HMS Argyll

HMS Argyll (F231)

Based in Plymouth, HMS Argyll is the longest-serving Type 23 frigate in the Royal Navy. Built in the late 1980s at the Yarrow Yard in Scotstoun on the Clyde (now BAE Systems), she was commissioned in 1991.

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She left her home port of HM Naval Base Devonport on June 18th 2018 on a busy and exciting nine-month deployment to the Far East as part of a national push to strengthen military and diplomatic ties in the region.

The deployment follows Prime Minister Theresa May’s visit to Tokyo last year when she and her Japanese counterpart discussed defence, security co-operation and open access to the oceans. The ship will also undertake military exercises with the Japanese Defence Force.

A highlight of the deployment will be Exercise Bersama Lima, a joint naval exercise between the UK, Malaysia, Singapore, Australia and New Zealand as part of the Five Powers Defence Arrangement.

Before reaching the Far East, the ship will patrol in the Red Sea and the Gulf, protecting civilian shipping from piracy and terrorist activity.  These operations are part of an on-going effort by the Royal Navy and the British Government to support international efforts promoting stability and security in the Middle East.

HMS Argyll, with 230 crew members, will be the first Royal Navy warship to deploy with Sea Ceptor, a supersonic missile defence system developed for the Royal Navy by MBDA Missile Systems, a partnership between BAE Systems, EADS and Finmeccanica.  The system has a range of more than 25km at speeds of up to 2,000 mph and can protect an area of 1,300km².



On Deployment

This unit is currently on deployment find out how that might affect you.

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HMS Argyll rescues 27 crew from blazing ship


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Current operation Maritime security

British ships and units, which include the Royal Marines, are committed to operations around the world. Operations focus on maritime security, reassurance and wider regional engagement to build regional maritime capability.

  • Maritime security

    British ships and units, which include the Royal Marines, are committed to operations around the world. Operations focus on maritime security, reassurance and wider regional engagement to build regional maritime capability.

  • Alongside in Devonport

    Alongside in her home port of Devonport Naval Base.

Providing security at sea

The UK has a responsibility to its citizens and its allies to endeavour to safeguard the high seas. This is why the Royal Navy protects home and international waters – making sure the global trade that Britain and the world depend on can proceed without a hitch.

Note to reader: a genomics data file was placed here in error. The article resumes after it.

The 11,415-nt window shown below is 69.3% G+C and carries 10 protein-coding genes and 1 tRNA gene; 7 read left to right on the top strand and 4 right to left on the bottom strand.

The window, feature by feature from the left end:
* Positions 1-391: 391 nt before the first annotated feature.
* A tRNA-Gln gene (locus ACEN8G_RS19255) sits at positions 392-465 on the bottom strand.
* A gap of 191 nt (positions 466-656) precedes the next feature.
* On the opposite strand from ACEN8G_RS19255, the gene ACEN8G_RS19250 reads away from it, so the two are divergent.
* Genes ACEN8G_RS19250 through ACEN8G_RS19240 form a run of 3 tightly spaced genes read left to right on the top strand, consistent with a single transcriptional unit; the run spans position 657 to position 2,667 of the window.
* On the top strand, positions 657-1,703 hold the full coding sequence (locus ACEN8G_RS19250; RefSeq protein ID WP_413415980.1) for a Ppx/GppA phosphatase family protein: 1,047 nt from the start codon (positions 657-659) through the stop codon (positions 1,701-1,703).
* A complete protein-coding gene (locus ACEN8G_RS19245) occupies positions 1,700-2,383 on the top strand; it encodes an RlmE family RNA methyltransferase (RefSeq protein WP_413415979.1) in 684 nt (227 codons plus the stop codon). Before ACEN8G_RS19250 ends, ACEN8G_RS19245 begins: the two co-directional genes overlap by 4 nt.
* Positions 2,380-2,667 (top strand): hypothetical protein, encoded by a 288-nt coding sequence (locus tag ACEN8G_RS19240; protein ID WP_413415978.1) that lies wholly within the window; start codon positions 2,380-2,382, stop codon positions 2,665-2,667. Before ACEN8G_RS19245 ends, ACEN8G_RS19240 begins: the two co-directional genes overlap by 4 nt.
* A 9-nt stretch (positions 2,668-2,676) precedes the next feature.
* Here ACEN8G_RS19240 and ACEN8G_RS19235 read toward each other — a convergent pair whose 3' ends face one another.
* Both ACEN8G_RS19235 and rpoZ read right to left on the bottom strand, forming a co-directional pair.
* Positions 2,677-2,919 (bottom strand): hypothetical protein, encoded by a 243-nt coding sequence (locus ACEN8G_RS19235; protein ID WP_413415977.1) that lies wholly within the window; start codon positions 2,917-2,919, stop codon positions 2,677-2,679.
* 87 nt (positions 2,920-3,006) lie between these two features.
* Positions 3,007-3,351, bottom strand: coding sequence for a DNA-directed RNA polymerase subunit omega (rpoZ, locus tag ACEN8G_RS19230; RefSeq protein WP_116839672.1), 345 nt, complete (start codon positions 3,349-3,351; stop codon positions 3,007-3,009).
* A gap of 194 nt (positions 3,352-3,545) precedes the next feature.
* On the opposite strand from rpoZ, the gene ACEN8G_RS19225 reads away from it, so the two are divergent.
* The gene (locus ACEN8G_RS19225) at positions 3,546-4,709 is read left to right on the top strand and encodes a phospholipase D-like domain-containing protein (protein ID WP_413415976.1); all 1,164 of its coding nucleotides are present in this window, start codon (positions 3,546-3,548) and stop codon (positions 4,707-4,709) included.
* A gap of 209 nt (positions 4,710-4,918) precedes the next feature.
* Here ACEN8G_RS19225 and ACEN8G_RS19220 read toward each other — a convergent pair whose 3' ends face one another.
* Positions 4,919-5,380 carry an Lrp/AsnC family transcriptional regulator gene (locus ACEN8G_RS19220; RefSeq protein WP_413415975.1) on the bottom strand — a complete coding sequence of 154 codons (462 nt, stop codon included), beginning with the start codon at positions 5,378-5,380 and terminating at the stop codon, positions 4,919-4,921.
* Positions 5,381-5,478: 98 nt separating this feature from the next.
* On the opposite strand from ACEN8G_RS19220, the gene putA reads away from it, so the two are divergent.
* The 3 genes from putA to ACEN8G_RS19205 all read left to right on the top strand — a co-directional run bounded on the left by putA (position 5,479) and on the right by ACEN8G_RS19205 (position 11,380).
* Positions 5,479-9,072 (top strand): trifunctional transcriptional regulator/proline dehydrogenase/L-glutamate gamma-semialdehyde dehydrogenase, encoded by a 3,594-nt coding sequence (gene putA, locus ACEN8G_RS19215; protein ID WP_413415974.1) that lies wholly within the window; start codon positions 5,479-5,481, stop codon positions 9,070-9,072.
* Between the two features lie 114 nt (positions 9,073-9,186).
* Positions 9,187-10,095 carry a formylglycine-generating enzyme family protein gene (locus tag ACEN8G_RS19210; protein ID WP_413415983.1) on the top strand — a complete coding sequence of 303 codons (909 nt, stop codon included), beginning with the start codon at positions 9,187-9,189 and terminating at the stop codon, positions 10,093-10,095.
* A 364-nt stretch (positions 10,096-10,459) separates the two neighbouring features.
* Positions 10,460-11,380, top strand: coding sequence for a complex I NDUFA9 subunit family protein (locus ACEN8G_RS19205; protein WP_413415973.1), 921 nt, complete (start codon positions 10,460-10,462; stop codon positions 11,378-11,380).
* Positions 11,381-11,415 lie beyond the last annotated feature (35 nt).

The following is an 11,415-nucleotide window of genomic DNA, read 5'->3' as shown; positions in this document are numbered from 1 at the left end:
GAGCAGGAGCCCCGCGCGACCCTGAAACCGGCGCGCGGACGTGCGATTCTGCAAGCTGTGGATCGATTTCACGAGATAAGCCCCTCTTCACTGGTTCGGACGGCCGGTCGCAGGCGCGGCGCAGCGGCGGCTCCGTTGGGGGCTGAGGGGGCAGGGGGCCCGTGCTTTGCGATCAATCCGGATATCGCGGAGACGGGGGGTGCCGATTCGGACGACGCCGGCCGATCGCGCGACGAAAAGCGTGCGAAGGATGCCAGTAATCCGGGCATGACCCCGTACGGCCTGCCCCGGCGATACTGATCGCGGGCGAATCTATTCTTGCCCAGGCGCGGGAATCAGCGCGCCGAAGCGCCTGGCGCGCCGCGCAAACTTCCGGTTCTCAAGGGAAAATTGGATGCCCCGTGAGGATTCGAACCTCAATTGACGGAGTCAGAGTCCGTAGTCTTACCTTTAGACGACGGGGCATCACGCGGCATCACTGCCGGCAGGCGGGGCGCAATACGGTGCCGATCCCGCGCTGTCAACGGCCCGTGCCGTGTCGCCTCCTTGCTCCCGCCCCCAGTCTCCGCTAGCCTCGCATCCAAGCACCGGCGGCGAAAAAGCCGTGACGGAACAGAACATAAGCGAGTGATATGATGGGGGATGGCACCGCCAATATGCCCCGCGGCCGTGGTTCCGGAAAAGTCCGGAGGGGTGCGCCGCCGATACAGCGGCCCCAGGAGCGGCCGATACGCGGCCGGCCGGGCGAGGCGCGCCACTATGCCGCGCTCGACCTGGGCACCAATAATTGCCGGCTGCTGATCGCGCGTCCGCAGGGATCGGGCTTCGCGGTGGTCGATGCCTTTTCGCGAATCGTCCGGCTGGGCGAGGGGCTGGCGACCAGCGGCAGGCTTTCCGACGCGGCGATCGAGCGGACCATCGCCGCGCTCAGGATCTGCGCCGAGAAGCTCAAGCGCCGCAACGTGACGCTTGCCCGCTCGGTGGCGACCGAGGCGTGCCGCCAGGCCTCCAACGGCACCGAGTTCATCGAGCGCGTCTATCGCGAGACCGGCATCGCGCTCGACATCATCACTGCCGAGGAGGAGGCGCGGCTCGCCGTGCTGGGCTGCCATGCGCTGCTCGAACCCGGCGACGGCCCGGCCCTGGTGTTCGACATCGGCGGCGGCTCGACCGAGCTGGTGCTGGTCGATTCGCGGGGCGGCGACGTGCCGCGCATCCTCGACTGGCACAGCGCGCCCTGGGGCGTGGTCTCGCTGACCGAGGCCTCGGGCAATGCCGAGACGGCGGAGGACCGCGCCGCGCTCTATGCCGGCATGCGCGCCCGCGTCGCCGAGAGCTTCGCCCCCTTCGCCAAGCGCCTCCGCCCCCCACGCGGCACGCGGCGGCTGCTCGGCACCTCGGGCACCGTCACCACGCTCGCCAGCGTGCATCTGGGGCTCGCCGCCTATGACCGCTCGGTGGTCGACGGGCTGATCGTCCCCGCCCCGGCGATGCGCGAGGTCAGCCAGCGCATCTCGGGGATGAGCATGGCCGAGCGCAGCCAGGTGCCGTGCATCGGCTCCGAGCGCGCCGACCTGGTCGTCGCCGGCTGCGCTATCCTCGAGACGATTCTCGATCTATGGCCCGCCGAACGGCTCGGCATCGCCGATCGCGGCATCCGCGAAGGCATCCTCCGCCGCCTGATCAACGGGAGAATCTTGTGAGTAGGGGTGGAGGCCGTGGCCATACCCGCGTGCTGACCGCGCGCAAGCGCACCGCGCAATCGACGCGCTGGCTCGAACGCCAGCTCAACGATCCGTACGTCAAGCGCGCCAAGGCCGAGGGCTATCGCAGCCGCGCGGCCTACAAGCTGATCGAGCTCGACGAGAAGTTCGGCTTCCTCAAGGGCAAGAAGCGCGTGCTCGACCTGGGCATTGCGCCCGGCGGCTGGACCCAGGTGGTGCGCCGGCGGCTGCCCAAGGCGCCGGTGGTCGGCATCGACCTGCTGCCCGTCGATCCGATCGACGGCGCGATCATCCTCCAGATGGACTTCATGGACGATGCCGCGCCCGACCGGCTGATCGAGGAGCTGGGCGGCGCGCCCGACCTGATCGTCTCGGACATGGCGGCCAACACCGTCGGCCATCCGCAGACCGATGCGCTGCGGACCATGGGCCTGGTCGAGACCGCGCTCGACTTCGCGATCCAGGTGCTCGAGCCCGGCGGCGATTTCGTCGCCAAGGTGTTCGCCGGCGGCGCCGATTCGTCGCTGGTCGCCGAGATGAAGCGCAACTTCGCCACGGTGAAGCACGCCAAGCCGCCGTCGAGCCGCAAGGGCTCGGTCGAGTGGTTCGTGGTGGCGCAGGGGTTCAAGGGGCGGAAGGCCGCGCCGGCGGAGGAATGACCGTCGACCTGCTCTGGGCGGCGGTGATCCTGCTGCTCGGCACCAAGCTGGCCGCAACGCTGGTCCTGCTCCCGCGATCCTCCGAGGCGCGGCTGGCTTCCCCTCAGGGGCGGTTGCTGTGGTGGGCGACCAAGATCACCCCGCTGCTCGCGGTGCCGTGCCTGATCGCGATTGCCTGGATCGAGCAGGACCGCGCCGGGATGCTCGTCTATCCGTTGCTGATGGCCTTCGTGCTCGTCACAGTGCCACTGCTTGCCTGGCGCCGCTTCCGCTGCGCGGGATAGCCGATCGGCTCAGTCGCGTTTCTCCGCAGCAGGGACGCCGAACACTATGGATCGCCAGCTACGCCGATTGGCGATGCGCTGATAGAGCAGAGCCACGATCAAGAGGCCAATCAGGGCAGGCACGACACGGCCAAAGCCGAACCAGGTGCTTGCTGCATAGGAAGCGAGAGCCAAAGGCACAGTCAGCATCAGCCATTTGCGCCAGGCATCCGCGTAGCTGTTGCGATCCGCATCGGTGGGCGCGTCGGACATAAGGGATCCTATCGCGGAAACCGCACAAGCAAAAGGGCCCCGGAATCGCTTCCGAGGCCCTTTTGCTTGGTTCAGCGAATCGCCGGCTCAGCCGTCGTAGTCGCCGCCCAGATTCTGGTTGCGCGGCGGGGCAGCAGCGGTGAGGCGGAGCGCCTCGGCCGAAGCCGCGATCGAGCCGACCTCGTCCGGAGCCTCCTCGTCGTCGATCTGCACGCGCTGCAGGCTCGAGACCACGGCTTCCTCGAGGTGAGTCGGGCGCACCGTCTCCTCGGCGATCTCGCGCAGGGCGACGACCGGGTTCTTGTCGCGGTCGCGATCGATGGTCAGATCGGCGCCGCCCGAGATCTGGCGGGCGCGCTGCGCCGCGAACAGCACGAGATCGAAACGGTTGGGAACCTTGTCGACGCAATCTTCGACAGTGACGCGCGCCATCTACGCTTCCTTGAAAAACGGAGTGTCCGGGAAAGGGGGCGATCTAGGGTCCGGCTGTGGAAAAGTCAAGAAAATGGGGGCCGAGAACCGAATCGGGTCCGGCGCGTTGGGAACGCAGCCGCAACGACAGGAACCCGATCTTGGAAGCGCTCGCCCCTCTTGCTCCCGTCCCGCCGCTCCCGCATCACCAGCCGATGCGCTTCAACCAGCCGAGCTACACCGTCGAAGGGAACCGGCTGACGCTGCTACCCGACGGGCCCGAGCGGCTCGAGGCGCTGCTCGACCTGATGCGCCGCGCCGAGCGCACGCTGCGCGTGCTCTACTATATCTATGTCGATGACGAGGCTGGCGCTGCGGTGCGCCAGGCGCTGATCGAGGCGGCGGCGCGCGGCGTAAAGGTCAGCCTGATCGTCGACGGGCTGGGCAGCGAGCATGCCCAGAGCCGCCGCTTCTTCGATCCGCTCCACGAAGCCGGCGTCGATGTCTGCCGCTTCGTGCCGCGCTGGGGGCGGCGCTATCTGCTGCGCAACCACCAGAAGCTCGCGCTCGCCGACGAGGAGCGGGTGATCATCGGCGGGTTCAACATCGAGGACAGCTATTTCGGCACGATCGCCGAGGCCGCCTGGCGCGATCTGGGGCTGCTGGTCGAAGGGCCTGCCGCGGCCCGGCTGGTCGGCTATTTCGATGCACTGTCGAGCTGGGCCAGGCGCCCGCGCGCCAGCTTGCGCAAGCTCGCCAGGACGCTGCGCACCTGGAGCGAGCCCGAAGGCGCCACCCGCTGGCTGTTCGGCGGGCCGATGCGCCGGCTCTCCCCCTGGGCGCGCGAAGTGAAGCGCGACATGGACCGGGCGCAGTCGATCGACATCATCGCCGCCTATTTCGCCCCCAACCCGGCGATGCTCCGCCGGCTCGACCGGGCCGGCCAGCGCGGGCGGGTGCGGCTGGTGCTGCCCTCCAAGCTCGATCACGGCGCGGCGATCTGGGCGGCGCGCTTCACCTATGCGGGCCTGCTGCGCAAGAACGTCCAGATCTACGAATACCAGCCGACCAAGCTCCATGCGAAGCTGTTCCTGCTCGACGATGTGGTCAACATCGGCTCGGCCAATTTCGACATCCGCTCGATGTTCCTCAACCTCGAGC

International partnerships

As the fifth largest economy in the world, the UK has responsibilities towards its allies and partners. But Britain also has global ambitions – namely to protect the seaways underpinning the country’s prosperity. The Royal Navy plays a crucial role in fostering these enduring and lasting alliances with other nations.

Location Global

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Unit History

The First HMS Argyll1715

The first Argyll began life as the Bonaventure, a 38-gun frigate which was rebuilt frequently over nearly a century. The ship was renamed Argyll when she was 65, just before the Jacobite Rising.

Battle Honours1718

Passero 1718

End Of Service1748

After seeing service during the War of Austrian Succession, the first HMS Argyll was towed to Harwich and sunk as a breakwater, bringing to an end 98 years of service.

The Second HMS Argyll1905

It was another 150 years before the name was resurrected in the form of a Devonshire-class armoured cruiser which entered service in 1905.

World War 11914

Argyll No.2 saw action in the opening months of World War One capturing a German merchantman only two days into the war.


Wrecked in October 1915 when Argyll ran into Bell Rock near Dundee, none of her 650 crew were lost in the grounding, but the ship was scuttled by salvage experts.

The Current Argyll1991

The present HMS Argyll commissioned in 1991 and has deployed to Sierra Leone during their Civil War in 2000 and to the Gulf in 2005, as well as conducting counter-narcotics operations.


Following an extensive £20 million refit in Rosyth during 2009 to 2010, HMS Argyll emerged as one of the most up-to-date and capable frigates in the Fleet, with her structure preserved and her weapons and sensors significantly enhanced.

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Commanding Officer Toby Shaughnessy

Rank: Commander

Commander Toby Shaughnessy joined the Royal Navy in January 1993 as a Naval College Entrant. He is now in of HMS Argyll.

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Engineering Technician (Marine Engineering)

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Ship's Motto

Ne obliviscaris - Lest we forget

815 Naval Air Squadron

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HMNB Devonport

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Ships motto

'Sans Peur' Without Fear